A Father’s Role

 

In the olden days – like, the really, really, really olden days – a father’s role was simple: catch food, drive your enemies before you, hear the lamentations of their women. Okay, maybe that’s not exactly simple, especially when all you have is a wooden club, but cavemen knew what it was to be men.

Years later it was decided that, while the father still had to provide for their children, they should also guide them towards successful adulthood by administering discipline, principally using ‘the rod’, ‘the birch’, ‘the staff’, or ‘the belt’, depending on their particular inclination.

Then we had this pesky thing called the sexual revolution, in which women decided they no longer wanted to sit around raising babies, baking cakes and waiting for their husbands to give them their pocket money, and instead go out and earn money for themselves. No bad thing in itself, but it upset thousands of years of a clear gender split in parenting roles.

The father is no longer the provider, because the mother can do that too. He’s also equally expected to help out with the night feeds, change nappies, give baths, nurture, cuddle, sing songs, mollycoddle, encourage and entertain. And discipline is hardly an exclusively masculine preserve. As a result, many men have lost their way, with nothing they can cling onto as an exclusively XY domain, unlike women, who have a sacrosanct arena of XX dominance: no matter how much I might want to, I shall never be able to give birth, breastfeed, or discuss pelvic floor exercises with my girlfriends – at least, not without embarrassment.

The thing is, we men are full of testosterone, ready to contend with nature red in tooth and claw, but there’s little call for that on the way to the chemist to get more baby wipes or when choosing between pink paint or floral wallpaper. So modern man channels all his brutish, preternatural manliness into the one thing we can make our own, and in this find fulfilment and transcendence: personal safety.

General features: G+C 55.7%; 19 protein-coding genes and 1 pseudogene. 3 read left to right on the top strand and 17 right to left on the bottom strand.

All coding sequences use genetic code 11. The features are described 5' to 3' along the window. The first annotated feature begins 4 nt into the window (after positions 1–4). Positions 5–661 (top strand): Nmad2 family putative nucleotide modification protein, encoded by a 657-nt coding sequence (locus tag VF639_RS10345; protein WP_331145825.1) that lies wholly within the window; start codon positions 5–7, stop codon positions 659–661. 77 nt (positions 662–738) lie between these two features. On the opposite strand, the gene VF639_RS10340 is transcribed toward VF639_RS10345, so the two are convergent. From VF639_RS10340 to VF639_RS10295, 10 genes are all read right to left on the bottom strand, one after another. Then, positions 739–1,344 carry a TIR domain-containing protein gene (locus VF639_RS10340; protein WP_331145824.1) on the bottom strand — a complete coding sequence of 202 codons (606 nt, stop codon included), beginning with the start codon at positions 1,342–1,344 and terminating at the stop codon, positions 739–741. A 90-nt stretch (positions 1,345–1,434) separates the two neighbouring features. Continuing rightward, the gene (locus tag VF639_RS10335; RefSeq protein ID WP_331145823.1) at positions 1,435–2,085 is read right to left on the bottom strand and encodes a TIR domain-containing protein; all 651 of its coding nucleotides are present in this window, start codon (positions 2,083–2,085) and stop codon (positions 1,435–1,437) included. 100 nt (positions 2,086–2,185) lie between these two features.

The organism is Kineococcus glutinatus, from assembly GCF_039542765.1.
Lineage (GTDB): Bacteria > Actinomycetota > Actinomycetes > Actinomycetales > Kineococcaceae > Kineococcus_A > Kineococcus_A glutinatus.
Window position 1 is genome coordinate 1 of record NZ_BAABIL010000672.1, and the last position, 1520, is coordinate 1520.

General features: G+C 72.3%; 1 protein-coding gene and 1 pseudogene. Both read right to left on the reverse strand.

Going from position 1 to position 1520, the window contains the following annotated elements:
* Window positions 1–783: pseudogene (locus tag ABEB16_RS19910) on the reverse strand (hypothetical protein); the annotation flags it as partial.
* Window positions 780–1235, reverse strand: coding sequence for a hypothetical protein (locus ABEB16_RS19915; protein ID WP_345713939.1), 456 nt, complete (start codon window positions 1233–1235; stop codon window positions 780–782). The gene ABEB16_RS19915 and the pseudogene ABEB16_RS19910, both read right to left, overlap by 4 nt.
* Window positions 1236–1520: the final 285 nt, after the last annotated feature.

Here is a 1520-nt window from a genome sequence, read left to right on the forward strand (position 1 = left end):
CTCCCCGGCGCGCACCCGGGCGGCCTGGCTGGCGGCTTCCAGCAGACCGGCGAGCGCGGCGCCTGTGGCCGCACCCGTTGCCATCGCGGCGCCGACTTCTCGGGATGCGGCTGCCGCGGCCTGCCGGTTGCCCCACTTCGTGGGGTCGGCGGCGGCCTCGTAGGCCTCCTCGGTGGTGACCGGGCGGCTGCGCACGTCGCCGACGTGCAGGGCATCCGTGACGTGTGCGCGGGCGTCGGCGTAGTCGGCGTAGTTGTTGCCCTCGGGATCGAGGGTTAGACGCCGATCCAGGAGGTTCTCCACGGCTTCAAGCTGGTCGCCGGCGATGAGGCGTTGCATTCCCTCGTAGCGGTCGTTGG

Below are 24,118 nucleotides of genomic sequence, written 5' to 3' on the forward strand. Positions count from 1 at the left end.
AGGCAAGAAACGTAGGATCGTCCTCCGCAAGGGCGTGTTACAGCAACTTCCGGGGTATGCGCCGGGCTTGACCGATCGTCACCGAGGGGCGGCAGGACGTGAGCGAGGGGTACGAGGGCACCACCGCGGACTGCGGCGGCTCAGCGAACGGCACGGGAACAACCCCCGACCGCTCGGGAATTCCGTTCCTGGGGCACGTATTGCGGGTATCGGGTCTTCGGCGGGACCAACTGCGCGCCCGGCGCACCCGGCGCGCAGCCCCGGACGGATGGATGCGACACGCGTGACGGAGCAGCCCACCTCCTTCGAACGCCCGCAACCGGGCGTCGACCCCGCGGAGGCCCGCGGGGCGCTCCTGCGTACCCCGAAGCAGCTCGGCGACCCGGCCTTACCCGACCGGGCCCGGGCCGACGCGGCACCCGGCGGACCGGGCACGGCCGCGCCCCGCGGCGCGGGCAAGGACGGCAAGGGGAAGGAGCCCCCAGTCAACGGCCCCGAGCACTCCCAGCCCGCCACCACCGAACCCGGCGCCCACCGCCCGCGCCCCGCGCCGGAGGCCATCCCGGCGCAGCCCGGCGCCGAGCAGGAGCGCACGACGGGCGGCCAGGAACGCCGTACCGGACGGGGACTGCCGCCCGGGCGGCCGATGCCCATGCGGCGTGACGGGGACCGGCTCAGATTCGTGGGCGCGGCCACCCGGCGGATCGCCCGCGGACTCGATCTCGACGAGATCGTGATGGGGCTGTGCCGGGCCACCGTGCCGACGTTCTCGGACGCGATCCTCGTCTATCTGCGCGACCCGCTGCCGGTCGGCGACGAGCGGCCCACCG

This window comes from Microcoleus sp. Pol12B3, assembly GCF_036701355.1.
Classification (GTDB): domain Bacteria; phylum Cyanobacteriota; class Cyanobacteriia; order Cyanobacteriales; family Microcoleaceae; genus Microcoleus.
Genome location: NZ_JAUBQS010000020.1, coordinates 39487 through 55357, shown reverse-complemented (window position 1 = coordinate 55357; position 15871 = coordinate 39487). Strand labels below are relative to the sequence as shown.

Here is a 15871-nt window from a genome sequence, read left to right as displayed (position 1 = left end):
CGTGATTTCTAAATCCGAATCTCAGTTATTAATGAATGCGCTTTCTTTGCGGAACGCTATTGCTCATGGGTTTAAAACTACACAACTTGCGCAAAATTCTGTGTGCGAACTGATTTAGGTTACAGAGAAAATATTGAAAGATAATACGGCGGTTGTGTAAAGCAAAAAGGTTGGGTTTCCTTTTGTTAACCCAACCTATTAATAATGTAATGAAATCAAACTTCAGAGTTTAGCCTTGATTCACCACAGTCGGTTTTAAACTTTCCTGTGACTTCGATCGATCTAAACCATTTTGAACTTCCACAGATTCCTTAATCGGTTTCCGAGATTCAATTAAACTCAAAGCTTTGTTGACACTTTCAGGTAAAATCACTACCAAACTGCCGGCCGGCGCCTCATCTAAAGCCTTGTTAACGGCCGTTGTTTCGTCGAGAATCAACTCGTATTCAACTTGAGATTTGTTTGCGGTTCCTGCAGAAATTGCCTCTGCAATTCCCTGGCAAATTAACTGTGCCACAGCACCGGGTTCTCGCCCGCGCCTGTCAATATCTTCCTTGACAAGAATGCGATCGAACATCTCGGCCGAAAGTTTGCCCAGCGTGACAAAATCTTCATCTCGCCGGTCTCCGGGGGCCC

You mothers can wander about with the baby, smell the flowers, watch the sunshine; we fathers will protect you. That’s something we can do. That’s something you have to let us do so we feel like men. While you play in the play park, we’ll stand sentry, intercepting any and all potential dangers and inconveniences. We are a cross between Secret Service agents, bodyguards and ninjas. We stand ready to do violence upon those who would harm us and ours. We are men. Hear us roar! Miaow!

Trouble is, since I became a dad, I’ve realised that the world seems to have become an incredibly dangerous place, and I’m not at all sure I’m up to the task. Every hitherto friendly dog I pass in the street is now a potential child-killer, just waiting for me to drop my guard so it can maul my baby to death. I’m not just talking about Alsatians and Rottweilers – the village is full of prissy little Lhasa Apsos, fluffy, self-important, ten inches tall, all of whom will turn into Cujo if I’m not watching them. That’s without mentioning the cats, the size of tigers, that prowl between parked cars, sharpening their claws as they lust after toddler blood. It’s a freaking jungle out there, people.